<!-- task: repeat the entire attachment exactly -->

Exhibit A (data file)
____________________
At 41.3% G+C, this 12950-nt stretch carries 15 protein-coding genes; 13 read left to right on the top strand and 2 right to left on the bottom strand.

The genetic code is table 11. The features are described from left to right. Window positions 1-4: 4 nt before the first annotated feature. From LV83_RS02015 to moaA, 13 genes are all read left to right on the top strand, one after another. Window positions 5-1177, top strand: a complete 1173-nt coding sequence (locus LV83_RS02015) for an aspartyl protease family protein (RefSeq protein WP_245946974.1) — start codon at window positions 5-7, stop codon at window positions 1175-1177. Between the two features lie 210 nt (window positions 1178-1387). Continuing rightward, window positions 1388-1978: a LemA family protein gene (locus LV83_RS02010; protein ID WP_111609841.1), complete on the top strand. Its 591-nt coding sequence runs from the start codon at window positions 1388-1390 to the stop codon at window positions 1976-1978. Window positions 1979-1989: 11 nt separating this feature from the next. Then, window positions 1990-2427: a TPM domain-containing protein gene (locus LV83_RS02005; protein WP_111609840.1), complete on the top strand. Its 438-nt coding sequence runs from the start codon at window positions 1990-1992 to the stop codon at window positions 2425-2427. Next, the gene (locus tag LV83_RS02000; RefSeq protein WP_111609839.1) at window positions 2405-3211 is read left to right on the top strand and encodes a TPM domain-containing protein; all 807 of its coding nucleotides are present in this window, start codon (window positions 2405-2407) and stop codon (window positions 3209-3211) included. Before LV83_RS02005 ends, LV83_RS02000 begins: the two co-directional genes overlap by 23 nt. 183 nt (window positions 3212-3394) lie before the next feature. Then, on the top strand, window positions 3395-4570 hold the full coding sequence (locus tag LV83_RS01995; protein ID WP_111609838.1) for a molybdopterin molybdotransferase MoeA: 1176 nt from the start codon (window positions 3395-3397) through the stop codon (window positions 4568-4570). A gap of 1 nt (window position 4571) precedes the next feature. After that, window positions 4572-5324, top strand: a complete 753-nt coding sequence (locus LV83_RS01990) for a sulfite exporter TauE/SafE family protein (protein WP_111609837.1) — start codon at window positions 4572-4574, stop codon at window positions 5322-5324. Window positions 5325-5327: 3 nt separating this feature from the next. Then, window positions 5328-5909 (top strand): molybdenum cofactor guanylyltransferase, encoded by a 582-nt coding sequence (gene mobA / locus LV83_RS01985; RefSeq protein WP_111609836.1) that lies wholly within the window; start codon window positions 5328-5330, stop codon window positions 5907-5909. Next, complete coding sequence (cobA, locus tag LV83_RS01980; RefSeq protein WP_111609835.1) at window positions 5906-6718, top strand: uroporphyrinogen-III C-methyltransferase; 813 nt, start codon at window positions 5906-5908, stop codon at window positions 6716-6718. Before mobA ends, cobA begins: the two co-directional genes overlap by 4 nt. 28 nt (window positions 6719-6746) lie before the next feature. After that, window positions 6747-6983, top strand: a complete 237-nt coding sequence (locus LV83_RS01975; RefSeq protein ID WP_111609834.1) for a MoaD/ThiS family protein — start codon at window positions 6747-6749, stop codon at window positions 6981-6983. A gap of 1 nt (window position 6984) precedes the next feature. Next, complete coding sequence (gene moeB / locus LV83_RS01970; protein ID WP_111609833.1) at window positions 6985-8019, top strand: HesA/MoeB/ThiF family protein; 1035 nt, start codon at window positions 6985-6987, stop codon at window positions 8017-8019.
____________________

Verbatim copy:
At 41.3% G+C, this 12950-nt stretch carries 15 protein-coding genes; 13 read left to right on the top strand and 2 right to left on the bottom strand.

The genetic code is table 11. The features are described from left to right. Window positions 1-4: 4 nt before the first annotated feature. From LV83_RS02015 to moaA, 13 genes are all read left to right on the top strand, one after another. Window positions 5-1177, top strand: a complete 1173-nt coding sequence (locus LV83_RS02015) for an aspartyl protease family protein (RefSeq protein WP_245946974.1) — start codon at window positions 5-7, stop codon at window positions 1175-1177. Between the two features lie 210 nt (window positions 1178-1387). Continuing rightward, window positions 1388-1978: a LemA family protein gene (locus LV83_RS02010; protein ID WP_111609841.1), complete on the top strand. Its 591-nt coding sequence runs from the start codon at window positions 1388-1390 to the stop codon at window positions 1976-1978. Window positions 1979-1989: 11 nt separating this feature from the next. Then, window positions 1990-2427: a TPM domain-containing protein gene (locus LV83_RS02005; protein WP_111609840.1), complete on the top strand. Its 438-nt coding sequence runs from the start codon at window positions 1990-1992 to the stop codon at window positions 2425-2427. Next, the gene (locus tag LV83_RS02000; RefSeq protein WP_111609839.1) at window positions 2405-3211 is read left to right on the top strand and encodes a TPM domain-containing protein; all 807 of its coding nucleotides are present in this window, start codon (window positions 2405-2407) and stop codon (window positions 3209-3211) included. Before LV83_RS02005 ends, LV83_RS02000 begins: the two co-directional genes overlap by 23 nt. 183 nt (window positions 3212-3394) lie before the next feature. Then, on the top strand, window positions 3395-4570 hold the full coding sequence (locus tag LV83_RS01995; protein ID WP_111609838.1) for a molybdopterin molybdotransferase MoeA: 1176 nt from the start codon (window positions 3395-3397) through the stop codon (window positions 4568-4570). A gap of 1 nt (window position 4571) precedes the next feature. After that, window positions 4572-5324, top strand: a complete 753-nt coding sequence (locus LV83_RS01990) for a sulfite exporter TauE/SafE family protein (protein WP_111609837.1) — start codon at window positions 4572-4574, stop codon at window positions 5322-5324. Window positions 5325-5327: 3 nt separating this feature from the next. Then, window positions 5328-5909 (top strand): molybdenum cofactor guanylyltransferase, encoded by a 582-nt coding sequence (gene mobA / locus LV83_RS01985; RefSeq protein WP_111609836.1) that lies wholly within the window; start codon window positions 5328-5330, stop codon window positions 5907-5909. Next, complete coding sequence (cobA, locus tag LV83_RS01980; RefSeq protein WP_111609835.1) at window positions 5906-6718, top strand: uroporphyrinogen-III C-methyltransferase; 813 nt, start codon at window positions 5906-5908, stop codon at window positions 6716-6718. Before mobA ends, cobA begins: the two co-directional genes overlap by 4 nt. 28 nt (window positions 6719-6746) lie before the next feature. After that, window positions 6747-6983, top strand: a complete 237-nt coding sequence (locus LV83_RS01975; RefSeq protein ID WP_111609834.1) for a MoaD/ThiS family protein — start codon at window positions 6747-6749, stop codon at window positions 6981-6983. A gap of 1 nt (window position 6984) precedes the next feature. Next, complete coding sequence (gene moeB / locus LV83_RS01970; protein ID WP_111609833.1) at window positions 6985-8019, top strand: HesA/MoeB/ThiF family protein; 1035 nt, start codon at window positions 6985-6987, stop codon at window positions 8017-8019.